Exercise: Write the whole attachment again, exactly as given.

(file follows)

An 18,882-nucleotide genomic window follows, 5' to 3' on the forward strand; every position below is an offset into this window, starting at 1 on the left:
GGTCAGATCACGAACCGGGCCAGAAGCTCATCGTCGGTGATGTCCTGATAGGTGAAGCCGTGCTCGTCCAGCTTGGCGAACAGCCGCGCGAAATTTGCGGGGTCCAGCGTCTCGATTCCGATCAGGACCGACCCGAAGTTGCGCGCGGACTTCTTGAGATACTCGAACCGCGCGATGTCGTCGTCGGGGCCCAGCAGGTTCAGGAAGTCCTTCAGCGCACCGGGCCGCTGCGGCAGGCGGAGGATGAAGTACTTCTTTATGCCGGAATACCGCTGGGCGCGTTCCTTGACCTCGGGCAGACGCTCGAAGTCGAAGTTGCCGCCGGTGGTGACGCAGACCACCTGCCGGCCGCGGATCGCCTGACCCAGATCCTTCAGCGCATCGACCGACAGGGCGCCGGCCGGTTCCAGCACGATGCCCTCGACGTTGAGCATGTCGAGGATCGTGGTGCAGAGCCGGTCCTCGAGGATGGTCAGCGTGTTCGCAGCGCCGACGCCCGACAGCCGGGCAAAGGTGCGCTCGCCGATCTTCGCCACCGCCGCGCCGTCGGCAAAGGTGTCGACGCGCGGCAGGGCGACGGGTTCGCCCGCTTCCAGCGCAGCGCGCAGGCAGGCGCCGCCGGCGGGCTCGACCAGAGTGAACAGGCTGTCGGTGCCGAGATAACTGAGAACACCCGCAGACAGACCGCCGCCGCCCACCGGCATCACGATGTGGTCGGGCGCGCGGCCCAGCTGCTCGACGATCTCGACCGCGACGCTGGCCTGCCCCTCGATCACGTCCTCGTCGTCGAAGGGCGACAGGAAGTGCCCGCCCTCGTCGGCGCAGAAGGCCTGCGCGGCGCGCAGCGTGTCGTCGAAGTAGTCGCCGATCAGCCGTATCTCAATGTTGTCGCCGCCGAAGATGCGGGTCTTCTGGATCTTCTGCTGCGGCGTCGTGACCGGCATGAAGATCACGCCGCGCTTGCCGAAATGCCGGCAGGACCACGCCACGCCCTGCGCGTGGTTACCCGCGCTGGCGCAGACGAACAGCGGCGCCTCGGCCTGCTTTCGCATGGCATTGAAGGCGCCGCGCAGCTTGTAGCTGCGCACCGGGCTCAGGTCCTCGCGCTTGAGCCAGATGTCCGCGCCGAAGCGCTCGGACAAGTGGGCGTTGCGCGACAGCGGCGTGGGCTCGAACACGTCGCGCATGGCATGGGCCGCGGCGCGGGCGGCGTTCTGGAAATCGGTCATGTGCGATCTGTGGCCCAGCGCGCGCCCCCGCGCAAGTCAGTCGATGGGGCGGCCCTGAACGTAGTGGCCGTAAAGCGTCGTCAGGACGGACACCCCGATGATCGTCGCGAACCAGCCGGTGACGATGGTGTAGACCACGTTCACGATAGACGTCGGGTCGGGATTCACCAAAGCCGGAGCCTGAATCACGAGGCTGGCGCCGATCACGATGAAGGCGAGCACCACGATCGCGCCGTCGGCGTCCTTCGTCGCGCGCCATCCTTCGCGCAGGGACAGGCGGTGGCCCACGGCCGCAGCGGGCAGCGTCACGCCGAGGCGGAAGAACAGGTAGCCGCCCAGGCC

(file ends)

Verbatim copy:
An 18,882-nucleotide genomic window follows, 5' to 3' on the forward strand; every position below is an offset into this window, starting at 1 on the left:
GGTCAGATCACGAACCGGGCCAGAAGCTCATCGTCGGTGATGTCCTGATAGGTGAAGCCGTGCTCGTCCAGCTTGGCGAACAGCCGCGCGAAATTTGCGGGGTCCAGCGTCTCGATTCCGATCAGGACCGACCCGAAGTTGCGCGCGGACTTCTTGAGATACTCGAACCGCGCGATGTCGTCGTCGGGGCCCAGCAGGTTCAGGAAGTCCTTCAGCGCACCGGGCCGCTGCGGCAGGCGGAGGATGAAGTACTTCTTTATGCCGGAATACCGCTGGGCGCGTTCCTTGACCTCGGGCAGACGCTCGAAGTCGAAGTTGCCGCCGGTGGTGACGCAGACCACCTGCCGGCCGCGGATCGCCTGACCCAGATCCTTCAGCGCATCGACCGACAGGGCGCCGGCCGGTTCCAGCACGATGCCCTCGACGTTGAGCATGTCGAGGATCGTGGTGCAGAGCCGGTCCTCGAGGATGGTCAGCGTGTTCGCAGCGCCGACGCCCGACAGCCGGGCAAAGGTGCGCTCGCCGATCTTCGCCACCGCCGCGCCGTCGGCAAAGGTGTCGACGCGCGGCAGGGCGACGGGTTCGCCCGCTTCCAGCGCAGCGCGCAGGCAGGCGCCGCCGGCGGGCTCGACCAGAGTGAACAGGCTGTCGGTGCCGAGATAACTGAGAACACCCGCAGACAGACCGCCGCCGCCCACCGGCATCACGATGTGGTCGGGCGCGCGGCCCAGCTGCTCGACGATCTCGACCGCGACGCTGGCCTGCCCCTCGATCACGTCCTCGTCGTCGAAGGGCGACAGGAAGTGCCCGCCCTCGTCGGCGCAGAAGGCCTGCGCGGCGCGCAGCGTGTCGTCGAAGTAGTCGCCGATCAGCCGTATCTCAATGTTGTCGCCGCCGAAGATGCGGGTCTTCTGGATCTTCTGCTGCGGCGTCGTGACCGGCATGAAGATCACGCCGCGCTTGCCGAAATGCCGGCAGGACCACGCCACGCCCTGCGCGTGGTTACCCGCGCTGGCGCAGACGAACAGCGGCGCCTCGGCCTGCTTTCGCATGGCATTGAAGGCGCCGCGCAGCTTGTAGCTGCGCACCGGGCTCAGGTCCTCGCGCTTGAGCCAGATGTCCGCGCCGAAGCGCTCGGACAAGTGGGCGTTGCGCGACAGCGGCGTGGGCTCGAACACGTCGCGCATGGCATGGGCCGCGGCGCGGGCGGCGTTCTGGAAATCGGTCATGTGCGATCTGTGGCCCAGCGCGCGCCCCCGCGCAAGTCAGTCGATGGGGCGGCCCTGAACGTAGTGGCCGTAAAGCGTCGTCAGGACGGACACCCCGATGATCGTCGCGAACCAGCCGGTGACGATGGTGTAGACCACGTTCACGATAGACGTCGGGTCGGGATTCACCAAAGCCGGAGCCTGAATCACGAGGCTGGCGCCGATCACGATGAAGGCGAGCACCACGATCGCGCCGTCGGCGTCCTTCGTCGCGCGCCATCCTTCGCGCAGGGACAGGCGGTGGCCCACGGCCGCAGCGGGCAGCGTCACGCCGAGGCGGAAGAACAGGTAGCCGCCCAGGCC